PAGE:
Something from Nothing: The Art of Rap is a documentary made by hip hop legend Ice-T. The documentary is the first I’ve seen though, that finally presupposes a certain level of knowledge about hip hop history and, rather than dredge through the already well-known material of how hip hop came to be, takes on an interesting perspective by asking why certain artists were so influential, and what the artistry and methods of each of these influential artists are?
Ice interviews EVERYONE, including a number of rappers that seem to be overlooked these days in the history of rap. He does the right thing by largely ignoring Jay Z (who’s influence is greatly exaggerated) and a number of other over-hyped rappers, but goes back to some often forgotten rappers like B-Real (Cypress Hill), Grandmaster Cas, Busy Bee, Dana Dane, Big Daddy Kane, Doug E Fresh, Kool Keith, Kool Moe Dee, Marley Marl, Melle Mel, Treach (Naughty By Nature), Doug E Fresh and Mc Lyte. Naturally he also talks to RunDMC, Chuck D (Public Enemy), Ice Cube, Dr Dre, Eminem, Afrika Bambaataa, Bun B, Chino XL, Common, DJ Premier, Immortal Technique, Joe Budden, Kanye West, KRS-One, Lord Finesse, Lord Jamar, Nas, Q-Tip, Raekwon, Rakim, Ras Kass, Redman, Royce da 5’9″, Run, Salt, Snoop Dogg, Treach, WC, Xzibit, and Mos Def. In asking these rappers how they make rap, from getting into the right mind-state, to actually putting down words on paper, rehearsing, delivery, self-edits, etc. it becomes clear that almost no two rappers are alike in approach. Ice T also managed to elicit a freestyle or Acapella as well from a number of these rapper, and there is plenty of archival footage and rare-release versions of seminal songs throughout the film and on the soundtrack.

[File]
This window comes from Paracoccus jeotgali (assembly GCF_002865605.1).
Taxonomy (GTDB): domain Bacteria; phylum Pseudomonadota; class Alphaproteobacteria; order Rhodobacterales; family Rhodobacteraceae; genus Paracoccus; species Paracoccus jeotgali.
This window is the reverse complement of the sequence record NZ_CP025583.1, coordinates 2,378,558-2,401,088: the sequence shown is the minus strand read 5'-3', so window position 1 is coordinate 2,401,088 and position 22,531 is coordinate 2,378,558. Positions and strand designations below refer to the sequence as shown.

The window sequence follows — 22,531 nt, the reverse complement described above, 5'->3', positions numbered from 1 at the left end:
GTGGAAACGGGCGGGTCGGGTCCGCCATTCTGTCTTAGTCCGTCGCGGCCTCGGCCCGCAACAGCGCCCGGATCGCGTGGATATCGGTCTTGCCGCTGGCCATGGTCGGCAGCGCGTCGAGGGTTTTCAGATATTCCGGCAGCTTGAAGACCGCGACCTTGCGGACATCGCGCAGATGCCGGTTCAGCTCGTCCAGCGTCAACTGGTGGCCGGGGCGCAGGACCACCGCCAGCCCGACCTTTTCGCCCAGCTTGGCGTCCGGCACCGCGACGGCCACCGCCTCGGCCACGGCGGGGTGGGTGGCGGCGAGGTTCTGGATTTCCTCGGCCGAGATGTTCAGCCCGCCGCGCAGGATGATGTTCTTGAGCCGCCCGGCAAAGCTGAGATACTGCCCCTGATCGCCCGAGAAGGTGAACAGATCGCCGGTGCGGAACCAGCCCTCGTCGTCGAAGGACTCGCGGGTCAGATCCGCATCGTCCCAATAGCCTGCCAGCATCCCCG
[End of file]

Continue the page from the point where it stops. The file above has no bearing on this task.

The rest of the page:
The reason this documentary works well, in a market that sometimes feels saturated with hip hop documentaries, is twofold: the approach, or focus of the questions; and that as a bona fide OG superstar, Ice T elicits a different type of response from his peers. Occasionally, because Something from Nothing: The Art of Rap is so focussed on technique and artistic process, it does feel a little like an instructional or inspirational video, but that aside; it is a well-made, informative and incredibly interesting look at a number of the most influential figures in the hip hop musical culture.